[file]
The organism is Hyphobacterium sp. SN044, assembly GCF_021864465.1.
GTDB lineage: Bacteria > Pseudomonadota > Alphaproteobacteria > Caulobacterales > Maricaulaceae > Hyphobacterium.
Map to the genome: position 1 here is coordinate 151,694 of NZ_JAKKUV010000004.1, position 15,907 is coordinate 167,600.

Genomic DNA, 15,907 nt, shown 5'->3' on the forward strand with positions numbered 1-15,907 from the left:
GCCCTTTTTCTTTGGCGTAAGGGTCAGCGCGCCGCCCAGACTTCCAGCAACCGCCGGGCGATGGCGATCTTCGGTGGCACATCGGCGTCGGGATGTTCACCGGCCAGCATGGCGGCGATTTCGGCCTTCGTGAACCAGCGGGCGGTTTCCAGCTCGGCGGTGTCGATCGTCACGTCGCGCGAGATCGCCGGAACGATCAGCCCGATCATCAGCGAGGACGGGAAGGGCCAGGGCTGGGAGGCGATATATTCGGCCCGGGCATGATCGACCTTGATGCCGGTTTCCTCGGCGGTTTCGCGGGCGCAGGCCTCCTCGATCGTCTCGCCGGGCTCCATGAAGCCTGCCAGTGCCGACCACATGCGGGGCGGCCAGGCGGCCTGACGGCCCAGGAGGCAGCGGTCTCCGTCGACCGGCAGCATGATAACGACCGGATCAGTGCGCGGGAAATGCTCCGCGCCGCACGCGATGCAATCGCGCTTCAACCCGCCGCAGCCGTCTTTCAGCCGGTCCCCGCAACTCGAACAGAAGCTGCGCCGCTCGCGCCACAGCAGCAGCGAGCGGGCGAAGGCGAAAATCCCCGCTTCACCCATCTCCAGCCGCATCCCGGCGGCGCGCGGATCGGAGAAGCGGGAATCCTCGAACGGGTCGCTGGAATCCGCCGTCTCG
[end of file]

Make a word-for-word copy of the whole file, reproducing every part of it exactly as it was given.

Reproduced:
The organism is Hyphobacterium sp. SN044, assembly GCF_021864465.1.
GTDB lineage: Bacteria > Pseudomonadota > Alphaproteobacteria > Caulobacterales > Maricaulaceae > Hyphobacterium.
Map to the genome: position 1 here is coordinate 151,694 of NZ_JAKKUV010000004.1, position 15,907 is coordinate 167,600.

Genomic DNA, 15,907 nt, shown 5'->3' on the forward strand with positions numbered 1-15,907 from the left:
GCCCTTTTTCTTTGGCGTAAGGGTCAGCGCGCCGCCCAGACTTCCAGCAACCGCCGGGCGATGGCGATCTTCGGTGGCACATCGGCGTCGGGATGTTCACCGGCCAGCATGGCGGCGATTTCGGCCTTCGTGAACCAGCGGGCGGTTTCCAGCTCGGCGGTGTCGATCGTCACGTCGCGCGAGATCGCCGGAACGATCAGCCCGATCATCAGCGAGGACGGGAAGGGCCAGGGCTGGGAGGCGATATATTCGGCCCGGGCATGATCGACCTTGATGCCGGTTTCCTCGGCGGTTTCGCGGGCGCAGGCCTCCTCGATCGTCTCGCCGGGCTCCATGAAGCCTGCCAGTGCCGACCACATGCGGGGCGGCCAGGCGGCCTGACGGCCCAGGAGGCAGCGGTCTCCGTCGACCGGCAGCATGATAACGACCGGATCAGTGCGCGGGAAATGCTCCGCGCCGCACGCGATGCAATCGCGCTTCAACCCGCCGCAGCCGTCTTTCAGCCGGTCCCCGCAACTCGAACAGAAGCTGCGCCGCTCGCGCCACAGCAGCAGCGAGCGGGCGAAGGCGAAAATCCCCGCTTCACCCATCTCCAGCCGCATCCCGGCGGCGCGCGGATCGGAGAAGCGGGAATCCTCGAACGGGTCGCTGGAATCCGCCGTCTCG